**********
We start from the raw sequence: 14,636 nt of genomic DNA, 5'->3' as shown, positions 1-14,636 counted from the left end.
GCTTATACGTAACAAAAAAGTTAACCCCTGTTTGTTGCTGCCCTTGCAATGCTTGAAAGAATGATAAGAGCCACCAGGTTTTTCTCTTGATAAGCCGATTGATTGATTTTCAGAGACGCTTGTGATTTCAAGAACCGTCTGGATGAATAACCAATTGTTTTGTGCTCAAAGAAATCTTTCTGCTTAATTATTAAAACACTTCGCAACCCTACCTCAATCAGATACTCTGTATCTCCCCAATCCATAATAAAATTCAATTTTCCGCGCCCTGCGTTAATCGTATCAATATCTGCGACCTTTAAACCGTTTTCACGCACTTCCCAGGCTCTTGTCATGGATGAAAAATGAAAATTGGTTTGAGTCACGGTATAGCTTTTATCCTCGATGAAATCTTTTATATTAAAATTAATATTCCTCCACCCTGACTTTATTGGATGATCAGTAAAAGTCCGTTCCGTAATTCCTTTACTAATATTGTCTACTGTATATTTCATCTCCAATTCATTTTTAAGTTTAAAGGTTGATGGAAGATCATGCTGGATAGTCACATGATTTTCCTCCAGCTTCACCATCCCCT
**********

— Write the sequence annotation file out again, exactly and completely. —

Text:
We start from the raw sequence: 14,636 nt of genomic DNA, 5'->3' as shown, positions 1-14,636 counted from the left end.
GCTTATACGTAACAAAAAAGTTAACCCCTGTTTGTTGCTGCCCTTGCAATGCTTGAAAGAATGATAAGAGCCACCAGGTTTTTCTCTTGATAAGCCGATTGATTGATTTTCAGAGACGCTTGTGATTTCAAGAACCGTCTGGATGAATAACCAATTGTTTTGTGCTCAAAGAAATCTTTCTGCTTAATTATTAAAACACTTCGCAACCCTACCTCAATCAGATACTCTGTATCTCCCCAATCCATAATAAAATTCAATTTTCCGCGCCCTGCGTTAATCGTATCAATATCTGCGACCTTTAAACCGTTTTCACGCACTTCCCAGGCTCTTGTCATGGATGAAAAATGAAAATTGGTTTGAGTCACGGTATAGCTTTTATCCTCGATGAAATCTTTTATATTAAAATTAATATTCCTCCACCCTGACTTTATTGGATGATCAGTAAAAGTCCGTTCCGTAATTCCTTTACTAATATTGTCTACTGTATATTTCATCTCCAATTCATTTTTAAGTTTAAAGGTTGATGGAAGATCATGCTGGATAGTCACATGATTTTCCTCCAGCTTCACCATCCCCT